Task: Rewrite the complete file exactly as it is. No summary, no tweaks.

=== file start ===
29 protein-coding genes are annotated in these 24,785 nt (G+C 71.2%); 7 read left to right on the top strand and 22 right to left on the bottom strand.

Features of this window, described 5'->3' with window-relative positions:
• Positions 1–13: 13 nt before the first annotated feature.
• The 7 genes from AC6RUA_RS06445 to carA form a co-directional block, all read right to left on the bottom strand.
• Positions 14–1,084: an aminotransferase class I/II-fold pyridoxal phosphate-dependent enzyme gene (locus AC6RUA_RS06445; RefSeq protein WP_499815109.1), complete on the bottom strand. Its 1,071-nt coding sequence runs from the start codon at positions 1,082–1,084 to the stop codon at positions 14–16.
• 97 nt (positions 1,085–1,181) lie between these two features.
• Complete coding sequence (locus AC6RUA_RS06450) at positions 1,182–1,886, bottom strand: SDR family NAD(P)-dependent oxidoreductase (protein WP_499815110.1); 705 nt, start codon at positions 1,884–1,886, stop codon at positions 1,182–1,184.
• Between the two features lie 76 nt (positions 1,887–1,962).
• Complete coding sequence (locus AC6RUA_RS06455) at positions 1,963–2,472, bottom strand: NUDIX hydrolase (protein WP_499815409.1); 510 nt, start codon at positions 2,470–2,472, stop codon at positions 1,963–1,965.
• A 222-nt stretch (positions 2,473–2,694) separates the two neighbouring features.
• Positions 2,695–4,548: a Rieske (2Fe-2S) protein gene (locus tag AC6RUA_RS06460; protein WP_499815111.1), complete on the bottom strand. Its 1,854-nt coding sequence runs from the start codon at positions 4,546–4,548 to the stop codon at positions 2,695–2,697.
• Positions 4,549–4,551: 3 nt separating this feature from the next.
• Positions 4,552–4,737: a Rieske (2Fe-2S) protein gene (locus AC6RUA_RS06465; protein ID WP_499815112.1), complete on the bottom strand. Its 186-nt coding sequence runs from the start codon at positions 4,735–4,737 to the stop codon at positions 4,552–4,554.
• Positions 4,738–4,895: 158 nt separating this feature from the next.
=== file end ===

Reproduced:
29 protein-coding genes are annotated in these 24,785 nt (G+C 71.2%); 7 read left to right on the top strand and 22 right to left on the bottom strand.

Features of this window, described 5'->3' with window-relative positions:
• Positions 1–13: 13 nt before the first annotated feature.
• The 7 genes from AC6RUA_RS06445 to carA form a co-directional block, all read right to left on the bottom strand.
• Positions 14–1,084: an aminotransferase class I/II-fold pyridoxal phosphate-dependent enzyme gene (locus AC6RUA_RS06445; RefSeq protein WP_499815109.1), complete on the bottom strand. Its 1,071-nt coding sequence runs from the start codon at positions 1,082–1,084 to the stop codon at positions 14–16.
• 97 nt (positions 1,085–1,181) lie between these two features.
• Complete coding sequence (locus AC6RUA_RS06450) at positions 1,182–1,886, bottom strand: SDR family NAD(P)-dependent oxidoreductase (protein WP_499815110.1); 705 nt, start codon at positions 1,884–1,886, stop codon at positions 1,182–1,184.
• Between the two features lie 76 nt (positions 1,887–1,962).
• Complete coding sequence (locus AC6RUA_RS06455) at positions 1,963–2,472, bottom strand: NUDIX hydrolase (protein WP_499815409.1); 510 nt, start codon at positions 2,470–2,472, stop codon at positions 1,963–1,965.
• A 222-nt stretch (positions 2,473–2,694) separates the two neighbouring features.
• Positions 2,695–4,548: a Rieske (2Fe-2S) protein gene (locus tag AC6RUA_RS06460; protein WP_499815111.1), complete on the bottom strand. Its 1,854-nt coding sequence runs from the start codon at positions 4,546–4,548 to the stop codon at positions 2,695–2,697.
• Positions 4,549–4,551: 3 nt separating this feature from the next.
• Positions 4,552–4,737: a Rieske (2Fe-2S) protein gene (locus AC6RUA_RS06465; protein ID WP_499815112.1), complete on the bottom strand. Its 186-nt coding sequence runs from the start codon at positions 4,735–4,737 to the stop codon at positions 4,552–4,554.
• Positions 4,738–4,895: 158 nt separating this feature from the next.